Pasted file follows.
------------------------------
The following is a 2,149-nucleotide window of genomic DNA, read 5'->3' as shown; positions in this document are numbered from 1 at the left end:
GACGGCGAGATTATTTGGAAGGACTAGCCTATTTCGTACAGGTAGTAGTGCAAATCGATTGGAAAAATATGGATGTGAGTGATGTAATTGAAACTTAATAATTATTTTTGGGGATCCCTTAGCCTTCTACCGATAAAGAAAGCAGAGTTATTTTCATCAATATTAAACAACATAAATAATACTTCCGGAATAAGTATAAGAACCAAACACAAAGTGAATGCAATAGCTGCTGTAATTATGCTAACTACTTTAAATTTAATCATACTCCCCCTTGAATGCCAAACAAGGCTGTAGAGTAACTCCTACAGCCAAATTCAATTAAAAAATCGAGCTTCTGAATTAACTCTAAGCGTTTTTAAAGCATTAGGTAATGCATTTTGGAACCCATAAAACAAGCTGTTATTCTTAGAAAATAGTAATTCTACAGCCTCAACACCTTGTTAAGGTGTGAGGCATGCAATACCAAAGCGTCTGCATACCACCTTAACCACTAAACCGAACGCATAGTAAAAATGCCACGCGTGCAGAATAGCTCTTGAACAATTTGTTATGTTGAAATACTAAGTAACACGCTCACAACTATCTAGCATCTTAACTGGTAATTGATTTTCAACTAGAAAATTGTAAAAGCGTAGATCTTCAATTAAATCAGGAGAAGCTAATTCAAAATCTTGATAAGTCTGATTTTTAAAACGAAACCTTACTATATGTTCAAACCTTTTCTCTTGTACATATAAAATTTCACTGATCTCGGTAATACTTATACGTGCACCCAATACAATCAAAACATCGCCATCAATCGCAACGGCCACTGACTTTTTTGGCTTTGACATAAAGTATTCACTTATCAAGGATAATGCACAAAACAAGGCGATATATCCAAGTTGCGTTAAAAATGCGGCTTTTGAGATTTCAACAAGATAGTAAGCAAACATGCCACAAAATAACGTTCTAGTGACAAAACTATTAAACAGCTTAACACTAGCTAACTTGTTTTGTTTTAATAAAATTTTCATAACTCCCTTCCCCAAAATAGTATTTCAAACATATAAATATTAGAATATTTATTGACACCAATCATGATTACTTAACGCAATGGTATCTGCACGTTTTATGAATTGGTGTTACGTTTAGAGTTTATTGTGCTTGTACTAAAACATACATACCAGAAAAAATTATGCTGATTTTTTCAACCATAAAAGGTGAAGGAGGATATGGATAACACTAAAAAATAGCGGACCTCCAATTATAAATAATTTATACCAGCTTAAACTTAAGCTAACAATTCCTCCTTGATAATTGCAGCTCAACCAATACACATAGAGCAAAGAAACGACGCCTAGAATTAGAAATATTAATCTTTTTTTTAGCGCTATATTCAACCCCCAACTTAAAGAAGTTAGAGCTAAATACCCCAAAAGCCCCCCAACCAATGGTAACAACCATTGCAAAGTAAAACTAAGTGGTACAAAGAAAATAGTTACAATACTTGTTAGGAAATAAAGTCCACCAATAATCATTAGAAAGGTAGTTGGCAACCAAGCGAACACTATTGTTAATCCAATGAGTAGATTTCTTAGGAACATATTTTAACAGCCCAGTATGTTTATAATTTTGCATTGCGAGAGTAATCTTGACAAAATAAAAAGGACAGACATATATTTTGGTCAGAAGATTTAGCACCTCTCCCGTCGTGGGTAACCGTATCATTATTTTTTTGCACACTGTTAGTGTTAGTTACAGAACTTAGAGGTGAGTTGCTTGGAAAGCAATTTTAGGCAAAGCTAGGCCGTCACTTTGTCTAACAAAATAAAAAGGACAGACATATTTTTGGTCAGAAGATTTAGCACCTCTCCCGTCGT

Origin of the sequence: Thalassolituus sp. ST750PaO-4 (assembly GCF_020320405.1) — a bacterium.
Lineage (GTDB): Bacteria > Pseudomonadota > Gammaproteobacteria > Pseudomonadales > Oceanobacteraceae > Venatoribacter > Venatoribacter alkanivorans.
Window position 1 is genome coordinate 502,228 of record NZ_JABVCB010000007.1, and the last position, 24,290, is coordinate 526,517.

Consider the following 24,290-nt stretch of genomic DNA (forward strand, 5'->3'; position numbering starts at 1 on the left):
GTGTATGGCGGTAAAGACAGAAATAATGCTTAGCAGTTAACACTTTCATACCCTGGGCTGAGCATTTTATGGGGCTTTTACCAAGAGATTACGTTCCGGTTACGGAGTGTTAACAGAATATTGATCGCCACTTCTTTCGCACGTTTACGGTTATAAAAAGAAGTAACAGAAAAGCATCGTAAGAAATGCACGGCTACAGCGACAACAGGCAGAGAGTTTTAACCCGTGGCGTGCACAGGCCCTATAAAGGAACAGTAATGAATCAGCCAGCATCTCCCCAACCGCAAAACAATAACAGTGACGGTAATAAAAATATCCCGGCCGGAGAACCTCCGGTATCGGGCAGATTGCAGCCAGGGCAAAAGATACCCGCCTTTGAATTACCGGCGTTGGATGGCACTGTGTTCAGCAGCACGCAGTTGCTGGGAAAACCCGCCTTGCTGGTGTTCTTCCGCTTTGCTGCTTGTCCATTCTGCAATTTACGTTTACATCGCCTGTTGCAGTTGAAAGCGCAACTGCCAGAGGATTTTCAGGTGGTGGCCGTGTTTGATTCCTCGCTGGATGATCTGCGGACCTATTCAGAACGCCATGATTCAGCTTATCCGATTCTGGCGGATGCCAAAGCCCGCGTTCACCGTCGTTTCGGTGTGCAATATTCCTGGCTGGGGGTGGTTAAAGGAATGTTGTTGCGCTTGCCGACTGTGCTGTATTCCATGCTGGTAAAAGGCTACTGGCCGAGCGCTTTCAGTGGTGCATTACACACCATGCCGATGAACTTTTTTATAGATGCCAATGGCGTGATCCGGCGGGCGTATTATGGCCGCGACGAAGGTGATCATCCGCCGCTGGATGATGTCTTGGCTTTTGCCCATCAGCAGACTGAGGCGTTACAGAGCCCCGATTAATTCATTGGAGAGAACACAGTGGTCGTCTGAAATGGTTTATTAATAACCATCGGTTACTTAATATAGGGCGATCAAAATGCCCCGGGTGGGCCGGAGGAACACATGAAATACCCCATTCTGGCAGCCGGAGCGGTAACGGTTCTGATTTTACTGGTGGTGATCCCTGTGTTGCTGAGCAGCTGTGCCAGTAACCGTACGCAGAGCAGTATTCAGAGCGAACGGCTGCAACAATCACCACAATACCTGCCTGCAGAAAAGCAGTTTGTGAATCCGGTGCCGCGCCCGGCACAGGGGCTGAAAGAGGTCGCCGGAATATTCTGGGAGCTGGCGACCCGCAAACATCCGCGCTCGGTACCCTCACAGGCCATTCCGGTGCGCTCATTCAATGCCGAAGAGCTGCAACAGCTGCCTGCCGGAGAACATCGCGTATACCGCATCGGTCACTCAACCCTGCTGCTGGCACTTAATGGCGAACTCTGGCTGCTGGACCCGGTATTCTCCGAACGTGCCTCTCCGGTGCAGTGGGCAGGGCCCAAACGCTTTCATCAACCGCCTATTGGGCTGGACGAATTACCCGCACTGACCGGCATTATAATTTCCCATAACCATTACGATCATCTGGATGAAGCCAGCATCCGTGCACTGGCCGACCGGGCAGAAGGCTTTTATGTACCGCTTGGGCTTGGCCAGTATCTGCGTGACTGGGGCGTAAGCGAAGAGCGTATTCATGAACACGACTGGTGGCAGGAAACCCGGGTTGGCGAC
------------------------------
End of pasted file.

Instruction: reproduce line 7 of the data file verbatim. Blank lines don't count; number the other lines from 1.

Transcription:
GTGTATGGCGGTAAAGACAGAAATAATGCTTAGCAGTTAACACTTTCATACCCTGGGCTGAGCATTTTATGGGGCTTTTACCAAGAGATTACGTTCCGGTTACGGAGTGTTAACAGAATATTGATCGCCACTTCTTTCGCACGTTTACGGTTATAAAAAGAAGTAACAGAAAAGCATCGTAAGAAATGCACGGCTACAGCGACAACAGGCAGAGAGTTTTAACCCGTGGCGTGCACAGGCCCTATAAAGGAACAGTAATGAATCAGCCAGCATCTCCCCAACCGCAAAACAATAACAGTGACGGTAATAAAAATATCCCGGCCGGAGAACCTCCGGTATCGGGCAGATTGCAGCCAGGGCAAAAGATACCCGCCTTTGAATTACCGGCGTTGGATGGCACTGTGTTCAGCAGCACGCAGTTGCTGGGAAAACCCGCCTTGCTGGTGTTCTTCCGCTTTGCTGCTTGTCCATTCTGCAATTTACGTTTACATCGCCTGTTGCAGTTGAAAGCGCAACTGCCAGAGGATTTTCAGGTGGTGGCCGTGTTTGATTCCTCGCTGGATGATCTGCGGACCTATTCAGAACGCCATGATTCAGCTTATCCGATTCTGGCGGATGCCAAAGCCCGCGTTCACCGTCGTTTCGGTGTGCAATATTCCTGGCTGGGGGTGGTTAAAGGAATGTTGTTGCGCTTGCCGACTGTGCTGTATTCCATGCTGGTAAAAGGCTACTGGCCGAGCGCTTTCAGTGGTGCATTACACACCATGCCGATGAACTTTTTTATAGATGCCAATGGCGTGATCCGGCGGGCGTATTATGGCCGCGACGAAGGTGATCATCCGCCGCTGGATGATGTCTTGGCTTTTGCCCATCAGCAGACTGAGGCGTTACAGAGCCCCGATTAATTCATTGGAGAGAACACAGTGGTCGTCTGAAATGGTTTATTAATAACCATCGGTTACTTAATATAGGGCGATCAAAATGCCCCGGGTGGGCCGGAGGAACACATGAAATACCCCATTCTGGCAGCCGGAGCGGTAACGGTTCTGATTTTACTGGTGGTGATCCCTGTGTTGCTGAGCAGCTGTGCCAGTAACCGTACGCAGAGCAGTATTCAGAGCGAACGGCTGCAACAATCACCACAATACCTGCCTGCAGAAAAGCAGTTTGTGAATCCGGTGCCGCGCCCGGCACAGGGGCTGAAAGAGGTCGCCGGAATATTCTGGGAGCTGGCGACCCGCAAACATCCGCGCTCGGTACCCTCACAGGCCATTCCGGTGCGCTCATTCAATGCCGAAGAGCTGCAACAGCTGCCTGCCGGAGAACATCGCGTATACCGCATCGGTCACTCAACCCTGCTGCTGGCACTTAATGGCGAACTCTGGCTGCTGGACCCGGTATTCTCCGAACGTGCCTCTCCGGTGCAGTGGGCAGGGCCCAAACGCTTTCATCAACCGCCTATTGGGCTGGACGAATTACCCGCACTGACCGGCATTATAATTTCCCATAACCATTACGATCATCTGGATGAAGCCAGCATCCGTGCACTGGCCGACCGGGCAGAAGGCTTTTATGTACCGCTTGGGCTTGGCCAGTATCTGCGTGACTGGGGCGTAAGCGAAGAGCGTATTCATGAACACGACTGGTGGCAGGAAACCCGGGTTGGCGAC